Saturday Mailbox


September 07, 2002

Morgan State simply seeks excellence

Morgan State University has recently become a topic of much discussion ("Morgan cries poor; Md. lawmakers disagree," Aug. 4) on the extent to which Morgan is appropriately funded to accomplish its mission as the state's public urban university.

Morgan is the first to concede that over the last 15 years, the state of Maryland has made a major investment in the university. This investment has supported the renovation or replacement of the most deteriorated campus structures and the construction of two additional facilities.

These campus improvements have contributed enormously to the success of the university in nearly doubling enrollment, improving the quality of academic programs, recruiting quality faculty members and increasing the research and grant dollars the campus attracts by more than 500 percent.

They have been a major factor in the university being recognized nationally for its major role in promoting the education of African-Americans generally and, in particular, in science and engineering.

Morgan's retention rate now rivals those of some of the best public urban universities in the country whose student bodies are similar to ours.

But as proud as we are of the efforts to restore the existing plant, the restoration has taken precedence over the kind of expansion and growth in new facilities seen at other state campuses with which Morgan is seeking parity.

And the renovation and replacement effort has taken an unusually long time.

The state's process provides for about a five-year to seven-year period from the request for a facility to its completion. But at Morgan, that process has taken an average of 14 years per building. The new Fine Arts Center, for example, took 20 years.

Meanwhile, the university has accumulated a large backlog of building projects that desperately need funding. Chief among those projects are dedicated facilities for architecture, hospitality management, technology transfer programs, graduate studies and student services.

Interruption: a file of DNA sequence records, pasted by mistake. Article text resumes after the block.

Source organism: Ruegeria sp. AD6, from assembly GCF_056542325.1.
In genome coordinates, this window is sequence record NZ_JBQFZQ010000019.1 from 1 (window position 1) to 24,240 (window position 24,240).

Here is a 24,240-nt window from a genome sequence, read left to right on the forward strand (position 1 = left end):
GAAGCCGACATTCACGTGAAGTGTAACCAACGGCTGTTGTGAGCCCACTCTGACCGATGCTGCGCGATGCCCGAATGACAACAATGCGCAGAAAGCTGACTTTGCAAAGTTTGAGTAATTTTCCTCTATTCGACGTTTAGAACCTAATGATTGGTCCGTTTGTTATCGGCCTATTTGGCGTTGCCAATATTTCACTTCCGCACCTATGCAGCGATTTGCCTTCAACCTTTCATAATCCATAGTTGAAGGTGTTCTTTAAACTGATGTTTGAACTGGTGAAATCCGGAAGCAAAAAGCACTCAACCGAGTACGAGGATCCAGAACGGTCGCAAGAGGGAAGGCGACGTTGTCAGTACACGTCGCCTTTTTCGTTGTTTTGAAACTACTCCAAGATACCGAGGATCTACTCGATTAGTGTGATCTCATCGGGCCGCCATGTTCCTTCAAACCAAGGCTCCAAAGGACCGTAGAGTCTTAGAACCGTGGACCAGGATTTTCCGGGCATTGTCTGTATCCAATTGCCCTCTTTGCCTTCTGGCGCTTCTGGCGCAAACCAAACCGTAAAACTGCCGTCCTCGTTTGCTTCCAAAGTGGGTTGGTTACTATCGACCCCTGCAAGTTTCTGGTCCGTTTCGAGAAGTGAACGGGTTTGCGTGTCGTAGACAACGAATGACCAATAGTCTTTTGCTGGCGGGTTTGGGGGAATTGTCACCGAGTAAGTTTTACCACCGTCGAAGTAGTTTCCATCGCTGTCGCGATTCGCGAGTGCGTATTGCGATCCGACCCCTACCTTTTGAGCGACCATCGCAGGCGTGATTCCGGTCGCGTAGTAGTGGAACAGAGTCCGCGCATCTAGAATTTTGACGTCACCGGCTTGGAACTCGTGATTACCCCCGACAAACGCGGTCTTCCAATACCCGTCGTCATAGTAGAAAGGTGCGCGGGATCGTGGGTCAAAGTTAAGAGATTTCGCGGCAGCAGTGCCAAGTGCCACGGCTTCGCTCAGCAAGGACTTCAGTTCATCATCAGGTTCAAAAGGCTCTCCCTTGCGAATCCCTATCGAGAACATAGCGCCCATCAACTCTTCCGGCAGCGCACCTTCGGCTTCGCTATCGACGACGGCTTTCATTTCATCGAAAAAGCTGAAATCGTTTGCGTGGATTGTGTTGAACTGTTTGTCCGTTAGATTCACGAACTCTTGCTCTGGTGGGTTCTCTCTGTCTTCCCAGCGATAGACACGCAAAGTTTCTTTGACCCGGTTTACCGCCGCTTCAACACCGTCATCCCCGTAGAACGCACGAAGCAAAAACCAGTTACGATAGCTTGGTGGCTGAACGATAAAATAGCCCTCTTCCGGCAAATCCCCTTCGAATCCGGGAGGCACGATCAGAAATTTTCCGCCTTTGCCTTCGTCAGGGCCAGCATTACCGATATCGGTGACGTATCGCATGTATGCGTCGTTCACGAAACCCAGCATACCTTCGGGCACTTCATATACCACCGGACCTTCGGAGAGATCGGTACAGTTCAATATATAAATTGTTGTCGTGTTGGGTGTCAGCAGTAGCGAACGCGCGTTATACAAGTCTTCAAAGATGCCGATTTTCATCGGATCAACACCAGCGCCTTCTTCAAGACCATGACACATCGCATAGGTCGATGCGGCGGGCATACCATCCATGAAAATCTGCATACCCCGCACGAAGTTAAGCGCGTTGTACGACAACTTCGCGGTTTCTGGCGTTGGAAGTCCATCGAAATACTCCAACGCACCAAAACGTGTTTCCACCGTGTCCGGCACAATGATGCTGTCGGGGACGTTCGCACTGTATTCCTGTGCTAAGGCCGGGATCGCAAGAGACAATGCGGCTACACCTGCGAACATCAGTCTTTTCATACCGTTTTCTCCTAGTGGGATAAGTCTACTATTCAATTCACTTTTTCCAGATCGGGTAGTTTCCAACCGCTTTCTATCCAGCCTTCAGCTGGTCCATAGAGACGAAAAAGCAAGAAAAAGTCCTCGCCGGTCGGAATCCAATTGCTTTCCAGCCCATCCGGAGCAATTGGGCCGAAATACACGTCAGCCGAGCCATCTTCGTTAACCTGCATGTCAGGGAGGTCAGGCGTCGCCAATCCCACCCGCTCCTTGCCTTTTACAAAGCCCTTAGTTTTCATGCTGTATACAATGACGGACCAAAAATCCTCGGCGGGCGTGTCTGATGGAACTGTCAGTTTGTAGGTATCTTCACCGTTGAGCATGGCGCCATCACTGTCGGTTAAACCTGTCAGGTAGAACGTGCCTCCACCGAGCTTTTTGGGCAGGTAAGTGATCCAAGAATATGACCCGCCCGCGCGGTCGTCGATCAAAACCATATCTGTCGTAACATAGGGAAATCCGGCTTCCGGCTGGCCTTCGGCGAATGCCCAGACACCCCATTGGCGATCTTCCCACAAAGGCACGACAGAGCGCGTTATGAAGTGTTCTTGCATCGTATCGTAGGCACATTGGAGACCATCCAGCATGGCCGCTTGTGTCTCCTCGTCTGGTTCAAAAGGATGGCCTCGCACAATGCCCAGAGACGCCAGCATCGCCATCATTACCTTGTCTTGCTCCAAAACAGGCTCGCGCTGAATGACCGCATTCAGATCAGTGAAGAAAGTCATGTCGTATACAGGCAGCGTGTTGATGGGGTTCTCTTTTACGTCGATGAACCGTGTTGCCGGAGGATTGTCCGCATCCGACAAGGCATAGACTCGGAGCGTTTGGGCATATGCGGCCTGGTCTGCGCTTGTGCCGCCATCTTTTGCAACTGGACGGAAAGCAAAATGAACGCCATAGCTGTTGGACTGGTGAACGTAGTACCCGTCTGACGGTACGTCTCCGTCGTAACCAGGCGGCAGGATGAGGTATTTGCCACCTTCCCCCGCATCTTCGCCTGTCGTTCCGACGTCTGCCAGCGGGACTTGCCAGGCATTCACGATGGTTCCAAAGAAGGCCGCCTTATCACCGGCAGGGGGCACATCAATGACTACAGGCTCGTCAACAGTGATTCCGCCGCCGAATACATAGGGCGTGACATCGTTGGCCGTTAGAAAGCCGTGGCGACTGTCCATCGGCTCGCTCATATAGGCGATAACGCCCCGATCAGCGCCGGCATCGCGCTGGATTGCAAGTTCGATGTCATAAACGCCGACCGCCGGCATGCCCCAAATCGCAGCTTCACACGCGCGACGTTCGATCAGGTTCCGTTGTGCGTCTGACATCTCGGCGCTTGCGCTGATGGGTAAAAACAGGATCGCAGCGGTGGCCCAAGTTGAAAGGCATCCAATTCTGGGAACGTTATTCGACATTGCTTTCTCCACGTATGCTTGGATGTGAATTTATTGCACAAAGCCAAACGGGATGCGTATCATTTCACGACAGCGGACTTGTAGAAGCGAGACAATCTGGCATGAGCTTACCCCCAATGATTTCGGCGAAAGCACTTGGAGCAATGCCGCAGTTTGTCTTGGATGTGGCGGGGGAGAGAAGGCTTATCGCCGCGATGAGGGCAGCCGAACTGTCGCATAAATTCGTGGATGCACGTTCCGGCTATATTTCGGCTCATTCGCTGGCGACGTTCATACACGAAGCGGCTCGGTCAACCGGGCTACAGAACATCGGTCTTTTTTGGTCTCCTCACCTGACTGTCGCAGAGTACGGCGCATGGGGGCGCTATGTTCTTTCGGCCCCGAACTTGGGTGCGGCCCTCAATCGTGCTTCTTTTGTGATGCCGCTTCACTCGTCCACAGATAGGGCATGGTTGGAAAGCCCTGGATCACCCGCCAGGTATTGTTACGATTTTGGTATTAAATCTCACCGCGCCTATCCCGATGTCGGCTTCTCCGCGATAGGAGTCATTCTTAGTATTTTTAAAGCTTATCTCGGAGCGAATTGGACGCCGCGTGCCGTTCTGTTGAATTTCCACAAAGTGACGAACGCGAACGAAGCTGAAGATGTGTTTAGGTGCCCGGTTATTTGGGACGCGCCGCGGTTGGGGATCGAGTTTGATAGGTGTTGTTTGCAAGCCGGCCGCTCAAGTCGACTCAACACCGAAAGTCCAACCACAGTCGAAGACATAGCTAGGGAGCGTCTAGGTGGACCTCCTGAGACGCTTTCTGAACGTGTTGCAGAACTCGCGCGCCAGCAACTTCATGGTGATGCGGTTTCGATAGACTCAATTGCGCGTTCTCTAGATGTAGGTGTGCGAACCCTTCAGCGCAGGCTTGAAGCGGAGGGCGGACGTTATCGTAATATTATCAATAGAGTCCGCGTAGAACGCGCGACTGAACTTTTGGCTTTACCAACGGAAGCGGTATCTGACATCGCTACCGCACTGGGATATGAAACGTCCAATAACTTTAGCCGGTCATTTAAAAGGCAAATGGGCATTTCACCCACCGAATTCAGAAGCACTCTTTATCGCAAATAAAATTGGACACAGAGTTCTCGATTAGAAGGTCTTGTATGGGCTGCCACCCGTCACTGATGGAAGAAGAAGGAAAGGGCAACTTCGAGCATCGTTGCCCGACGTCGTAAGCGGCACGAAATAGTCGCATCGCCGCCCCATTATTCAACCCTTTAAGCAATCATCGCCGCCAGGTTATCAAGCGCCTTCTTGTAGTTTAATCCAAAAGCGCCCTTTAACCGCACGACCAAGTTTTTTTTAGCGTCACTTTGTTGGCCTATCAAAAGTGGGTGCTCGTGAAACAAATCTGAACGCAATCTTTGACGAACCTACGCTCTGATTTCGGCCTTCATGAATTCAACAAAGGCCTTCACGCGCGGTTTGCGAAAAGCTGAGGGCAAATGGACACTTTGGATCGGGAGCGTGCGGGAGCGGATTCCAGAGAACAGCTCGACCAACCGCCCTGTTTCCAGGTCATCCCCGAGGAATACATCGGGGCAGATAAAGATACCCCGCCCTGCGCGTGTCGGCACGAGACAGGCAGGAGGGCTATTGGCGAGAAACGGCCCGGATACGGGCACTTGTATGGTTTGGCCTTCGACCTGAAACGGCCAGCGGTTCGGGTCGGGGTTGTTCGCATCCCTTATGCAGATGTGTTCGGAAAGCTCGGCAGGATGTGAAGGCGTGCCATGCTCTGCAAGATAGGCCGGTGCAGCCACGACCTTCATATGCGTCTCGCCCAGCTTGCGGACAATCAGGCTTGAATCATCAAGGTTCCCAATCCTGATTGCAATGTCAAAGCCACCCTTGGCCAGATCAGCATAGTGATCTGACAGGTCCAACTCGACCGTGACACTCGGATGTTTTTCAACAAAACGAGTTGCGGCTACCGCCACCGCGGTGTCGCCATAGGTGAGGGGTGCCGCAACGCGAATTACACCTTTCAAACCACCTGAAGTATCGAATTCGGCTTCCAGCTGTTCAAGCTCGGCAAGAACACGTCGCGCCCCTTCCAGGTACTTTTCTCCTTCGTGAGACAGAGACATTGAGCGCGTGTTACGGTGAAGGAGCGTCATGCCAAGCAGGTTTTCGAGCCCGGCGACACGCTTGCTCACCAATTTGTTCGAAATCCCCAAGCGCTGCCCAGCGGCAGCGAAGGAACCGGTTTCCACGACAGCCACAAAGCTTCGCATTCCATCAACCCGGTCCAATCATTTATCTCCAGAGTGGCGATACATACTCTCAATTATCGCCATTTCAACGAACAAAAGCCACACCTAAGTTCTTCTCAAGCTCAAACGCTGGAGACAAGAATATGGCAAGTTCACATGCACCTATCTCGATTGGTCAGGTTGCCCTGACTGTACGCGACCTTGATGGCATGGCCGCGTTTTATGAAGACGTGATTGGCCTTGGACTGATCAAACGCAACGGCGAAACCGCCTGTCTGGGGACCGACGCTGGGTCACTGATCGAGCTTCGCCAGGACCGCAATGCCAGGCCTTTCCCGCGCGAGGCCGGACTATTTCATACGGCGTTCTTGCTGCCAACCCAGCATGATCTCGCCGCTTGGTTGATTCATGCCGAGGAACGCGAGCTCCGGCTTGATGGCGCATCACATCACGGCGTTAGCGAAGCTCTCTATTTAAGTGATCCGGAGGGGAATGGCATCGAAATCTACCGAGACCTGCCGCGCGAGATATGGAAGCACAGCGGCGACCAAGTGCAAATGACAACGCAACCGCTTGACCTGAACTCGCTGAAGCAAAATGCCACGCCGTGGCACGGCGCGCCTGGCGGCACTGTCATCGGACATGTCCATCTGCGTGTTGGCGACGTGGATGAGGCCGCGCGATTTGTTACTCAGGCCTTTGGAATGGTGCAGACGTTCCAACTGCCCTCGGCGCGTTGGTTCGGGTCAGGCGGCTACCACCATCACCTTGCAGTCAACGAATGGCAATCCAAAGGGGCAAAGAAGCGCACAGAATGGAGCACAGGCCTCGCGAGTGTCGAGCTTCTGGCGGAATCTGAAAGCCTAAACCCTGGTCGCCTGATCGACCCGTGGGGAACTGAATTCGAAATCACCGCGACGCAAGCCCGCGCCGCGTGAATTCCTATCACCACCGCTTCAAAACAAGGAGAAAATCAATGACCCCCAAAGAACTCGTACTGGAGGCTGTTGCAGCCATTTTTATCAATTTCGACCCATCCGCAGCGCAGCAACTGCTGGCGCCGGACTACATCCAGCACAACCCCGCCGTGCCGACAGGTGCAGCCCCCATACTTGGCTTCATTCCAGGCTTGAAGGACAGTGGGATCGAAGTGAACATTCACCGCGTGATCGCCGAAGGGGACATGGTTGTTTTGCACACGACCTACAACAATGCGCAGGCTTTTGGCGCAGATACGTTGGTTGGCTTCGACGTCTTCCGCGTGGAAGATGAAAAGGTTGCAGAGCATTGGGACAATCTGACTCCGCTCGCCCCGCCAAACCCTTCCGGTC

So what some may perceive as "Morgan crying poor" is really a loud and urgent plea for funds to move the campus to the next level.

Morgan does not begrudge other universities the higher level of funding they have received. Such funding is critical to their competing with the very best public universities in the country.

Morgan simply wishes to have the same opportunities for funding to achieve similar levels of excellence and distinction in fulfilling its mission.

Earl S. Richardson


The writer is president of Morgan State University.

State shows Coppin no respect at all

After reading the article about Morgan State University's money crunch, I was totally shaken by the disparity in money among state's colleges and universities ("Morgan State cries poor; Md. lawmakers disagree," Aug. 4).

I do not hold any ill feelings toward Morgan, but what about the school on North Avenue? I cannot believe that the state has treated Coppin State College so poorly -- in fact, I am totally embarrassed by the state of Maryland.

The state's Democratic Party has ignored the plight of Coppin for years -- and then some Democrats had the nerve to suggest the Coppin choir should not sing for a Republican candidate ("Sour note on fund-raiser," April 2). I hope Coppin sings for anyone willing to put money into the school.

This is not a black and white issue. It is a case of visible, total neglect, without regret.

George K. Tilghman


Issue `call to arms' to vanquish Hussein

Just as I feared it would, less than one year after Sept. 11 the world's leadership, including President Bush, is hedging its bets in the war on terrorism.

I speak of the lack of support around the world, and the waning support within the Bush administration, for an invasion of Iraq.

I am a liberal Democrat. I would love to have world peace. Unfortunately, war was declared against the West long ago (well before Sept. 11). We can run or we can fight.

There is no dispute that Iraq has chemical weapons, which it has used against Iran and against its own people. There is little dispute that Iraq is developing a nuclear capability. There is no dispute that Iraq supports world terrorism.

Europe sees no need to take on Iraq. But just open any history book and look up the term "appeasement" as it relates to Germany in the 1930s.

It's a good thing that the passengers on Flight 93 were not so complacent.

I, for one, ask that President Bush issue a "call to arms" (much as President Roosevelt did in 1941) for every able-bodied American man to join an overwhelming invasion force "for the duration" and once-and-for-all rid the world of this incredible Iraqi threat.

I'm 44 years old and a bit out of shape, but I'm a good shot and I ain't afraid to die.

President Bush, "Let's roll."

Keith Biddle


Treatment works better than prison

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